Hiring freeze

When R. Blane Walter persuades out-of-state executives to join his company, he knows he’s won only half the battle.

Sure, the candidates might be as gung-ho to join Gerbig Snell/Weisheimer & Associates Inc. as Walter is to bring them there, but they’ve also got to feel comfortable in Columbus.

The move, after all, might be a lifestyle change compared to Chicago or the East or West coasts, places Walter finds many recruits for his Polaris-based health care marketing company.

Walter, GSW’s chairman and CEO, says such recruitment efforts are no different than any of the other marketing challenge his company handles every day.

“These interview processes are as much about selling,” Walter says, “as they are about interviewing.”

He ought to know. Last year alone his company hired 270 people — 20 to 25 percent of them from out of state — bringing GSW’s employee count to about 530.

“There was a time when four days a week I was having dinner with different families,” he says of the company’s fast growth. During one 120-day period in 1998, he notes, GSW hired 120 people.

In the past two years, the company’s retention rate for executives at the vice president level and above has been better than 90 percent. Of those, more than 75 percent were recruited from out of state.

Walter says he’d much prefer to hire candidates from Columbus, but his company’s fast growth in such a specialized niche forces him to look elsewhere.

What he’s learned in the process is that the best way to do out-of-state recruiting is to give candidates as much information as possible and answer their questions not only about the company but about Columbus — then step aside and let them mull it over.

“We understand it’s a big decision,” he says.

Get their foot in the door

Three years ago, Mark Frank, now an executive vice president and general manager at GSW, received a call from a recruiter who wanted to talk to him about GSW. Frank was happy in his position as a marketing director at a New Jersey-based pharmaceutical company called Novartis, but the recruiter piqued his interest by describing GSW’s rise in the industry and philosophy of building the company with employees who have client-side expertise.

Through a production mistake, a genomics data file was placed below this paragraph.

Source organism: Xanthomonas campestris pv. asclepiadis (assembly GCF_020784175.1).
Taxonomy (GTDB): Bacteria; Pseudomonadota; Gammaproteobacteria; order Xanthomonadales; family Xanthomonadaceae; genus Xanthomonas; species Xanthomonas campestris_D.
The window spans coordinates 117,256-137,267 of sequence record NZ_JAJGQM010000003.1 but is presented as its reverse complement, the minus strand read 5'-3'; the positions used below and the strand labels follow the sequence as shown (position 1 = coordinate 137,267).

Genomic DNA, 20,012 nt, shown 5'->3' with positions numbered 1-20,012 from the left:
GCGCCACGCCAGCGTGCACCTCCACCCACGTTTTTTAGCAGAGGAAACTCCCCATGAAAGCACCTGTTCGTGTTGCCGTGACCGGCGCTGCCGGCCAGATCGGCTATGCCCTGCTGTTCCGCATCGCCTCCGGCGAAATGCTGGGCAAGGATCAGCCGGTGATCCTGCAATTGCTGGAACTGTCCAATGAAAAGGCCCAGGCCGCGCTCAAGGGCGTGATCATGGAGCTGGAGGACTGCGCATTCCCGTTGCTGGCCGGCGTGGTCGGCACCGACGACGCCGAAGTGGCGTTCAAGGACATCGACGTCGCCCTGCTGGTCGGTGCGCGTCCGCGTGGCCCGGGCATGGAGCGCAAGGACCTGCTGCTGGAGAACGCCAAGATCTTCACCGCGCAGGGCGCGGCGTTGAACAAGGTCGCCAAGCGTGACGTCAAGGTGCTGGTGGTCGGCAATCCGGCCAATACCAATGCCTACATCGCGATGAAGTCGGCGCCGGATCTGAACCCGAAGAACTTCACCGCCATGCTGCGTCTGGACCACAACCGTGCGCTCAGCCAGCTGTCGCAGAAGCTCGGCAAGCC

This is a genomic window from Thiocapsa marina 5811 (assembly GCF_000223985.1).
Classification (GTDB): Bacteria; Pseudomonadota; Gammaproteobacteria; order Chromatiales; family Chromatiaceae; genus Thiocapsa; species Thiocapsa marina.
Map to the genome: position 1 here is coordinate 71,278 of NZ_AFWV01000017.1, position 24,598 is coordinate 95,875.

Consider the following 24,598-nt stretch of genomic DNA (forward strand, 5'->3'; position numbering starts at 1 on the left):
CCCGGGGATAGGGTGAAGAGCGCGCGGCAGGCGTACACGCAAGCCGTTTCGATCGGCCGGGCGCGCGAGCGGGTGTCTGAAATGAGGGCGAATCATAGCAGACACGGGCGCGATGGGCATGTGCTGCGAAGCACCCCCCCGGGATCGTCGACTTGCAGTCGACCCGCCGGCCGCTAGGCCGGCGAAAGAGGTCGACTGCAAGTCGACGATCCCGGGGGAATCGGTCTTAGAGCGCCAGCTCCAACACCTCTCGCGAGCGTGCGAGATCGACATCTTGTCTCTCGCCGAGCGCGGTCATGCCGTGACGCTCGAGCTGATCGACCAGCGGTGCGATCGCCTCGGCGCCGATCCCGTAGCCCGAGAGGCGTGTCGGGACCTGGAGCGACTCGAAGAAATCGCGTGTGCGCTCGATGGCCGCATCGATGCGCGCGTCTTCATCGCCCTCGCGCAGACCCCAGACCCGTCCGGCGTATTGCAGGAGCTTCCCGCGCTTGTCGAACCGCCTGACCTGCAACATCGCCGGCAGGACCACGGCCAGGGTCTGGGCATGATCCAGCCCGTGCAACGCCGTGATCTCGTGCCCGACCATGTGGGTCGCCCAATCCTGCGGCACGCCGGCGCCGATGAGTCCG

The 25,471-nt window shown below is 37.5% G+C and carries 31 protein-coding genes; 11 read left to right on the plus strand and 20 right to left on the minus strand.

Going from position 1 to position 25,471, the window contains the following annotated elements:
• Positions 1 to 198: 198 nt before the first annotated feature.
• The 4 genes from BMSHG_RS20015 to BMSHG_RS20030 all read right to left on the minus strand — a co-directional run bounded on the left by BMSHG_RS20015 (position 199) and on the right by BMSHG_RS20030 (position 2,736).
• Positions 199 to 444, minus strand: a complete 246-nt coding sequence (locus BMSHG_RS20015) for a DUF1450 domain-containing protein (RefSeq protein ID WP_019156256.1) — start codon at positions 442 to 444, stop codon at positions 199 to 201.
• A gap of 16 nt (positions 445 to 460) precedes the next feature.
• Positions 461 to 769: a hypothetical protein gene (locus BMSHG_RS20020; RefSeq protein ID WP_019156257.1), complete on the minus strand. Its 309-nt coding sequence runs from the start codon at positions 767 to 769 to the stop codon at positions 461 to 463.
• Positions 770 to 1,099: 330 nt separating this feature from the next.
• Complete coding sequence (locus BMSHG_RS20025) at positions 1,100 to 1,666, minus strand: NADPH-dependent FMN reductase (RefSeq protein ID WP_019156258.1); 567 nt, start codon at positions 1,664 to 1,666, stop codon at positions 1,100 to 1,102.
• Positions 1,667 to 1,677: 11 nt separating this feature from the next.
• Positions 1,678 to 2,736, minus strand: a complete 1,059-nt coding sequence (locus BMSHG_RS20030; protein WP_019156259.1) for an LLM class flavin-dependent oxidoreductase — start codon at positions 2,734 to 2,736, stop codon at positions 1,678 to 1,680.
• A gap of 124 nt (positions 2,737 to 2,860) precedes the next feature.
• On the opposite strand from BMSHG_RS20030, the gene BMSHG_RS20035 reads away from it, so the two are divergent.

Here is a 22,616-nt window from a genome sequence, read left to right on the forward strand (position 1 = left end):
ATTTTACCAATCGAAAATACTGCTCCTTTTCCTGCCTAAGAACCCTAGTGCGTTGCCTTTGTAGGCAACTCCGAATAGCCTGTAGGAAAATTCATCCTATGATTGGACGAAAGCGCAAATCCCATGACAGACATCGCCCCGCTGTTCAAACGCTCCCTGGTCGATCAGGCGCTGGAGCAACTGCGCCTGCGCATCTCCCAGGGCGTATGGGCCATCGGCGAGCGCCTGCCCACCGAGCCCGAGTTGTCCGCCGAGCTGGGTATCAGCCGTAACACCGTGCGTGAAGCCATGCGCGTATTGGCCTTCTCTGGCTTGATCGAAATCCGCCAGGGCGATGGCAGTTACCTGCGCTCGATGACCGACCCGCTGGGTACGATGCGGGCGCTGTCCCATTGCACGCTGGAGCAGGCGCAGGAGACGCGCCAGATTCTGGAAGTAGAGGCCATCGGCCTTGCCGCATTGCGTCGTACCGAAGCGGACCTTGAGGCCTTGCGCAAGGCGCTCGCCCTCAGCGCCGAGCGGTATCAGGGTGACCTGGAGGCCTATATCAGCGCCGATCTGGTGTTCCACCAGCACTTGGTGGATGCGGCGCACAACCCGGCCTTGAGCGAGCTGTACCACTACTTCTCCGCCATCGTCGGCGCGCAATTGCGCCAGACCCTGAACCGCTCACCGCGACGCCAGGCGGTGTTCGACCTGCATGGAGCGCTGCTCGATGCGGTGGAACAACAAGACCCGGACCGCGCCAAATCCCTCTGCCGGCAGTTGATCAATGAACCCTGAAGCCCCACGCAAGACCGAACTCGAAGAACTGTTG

“He just described an organization that had a particular personality, a particular style, a particular aggressiveness that really appealed to me,” Frank says.

GSW enlists Taylor Search Partners LLC, based in Columbus north of Worthington, to help in recruiting.

Bill Taylor, the recruiting firm’s president, says wooing a potential employee depends heavily upon how the company presents the open position.

“Focus as much attention as you can on the position you’re trying to fill and create as much attraction or sizzle to that to make it more of a dream or an opportunity and not just a job,” he says.

Once a candidate shows interest, it’s time to start selling Columbus.

“I would say half the people said, ‘I don’t even want to consider Columbus, Ohio. I have an aunt who lives there. I got stuck in the airport once. But beyond that I’m not really interested,'” Walter says.

For the other half, who do express an interest, Walter has got his work cut out for him.

First, he invites candidates in for a Columbus interview, during which he tries to arrange meetings with as many people as possible, including employees, executives and clients.

“It’s all hands on deck,” Walter says.

Once Walter knows he’d like to make an offer and sees the candidate is interested, he’s likely to put the brakes on the process.

“We often give them offers contingent upon their having spent a weekend in Columbus,” he says, adding that the visit should include the candidate’s family.

Tell it like it is

Frank was one of those candidates whom Walter insisted visit Columbus with his wife before a job offer was made.

The couple had a nonwork-related dinner out with GSW executives and was introduced to a real-estate agent who took them around the city. The agent told them about areas to live in, school districts where they could send their two children, then ages 2 and 5, and where Frank’s wife might consider continuing her teaching career.

“You know there’s a big sell going on, but it was a take-a-look-and-ask-questions (situation),” Frank remembers.

He and his wife certainly weren’t sold on the weather — they visited on rainy days in March when the temperature dropped low enough for a little snow.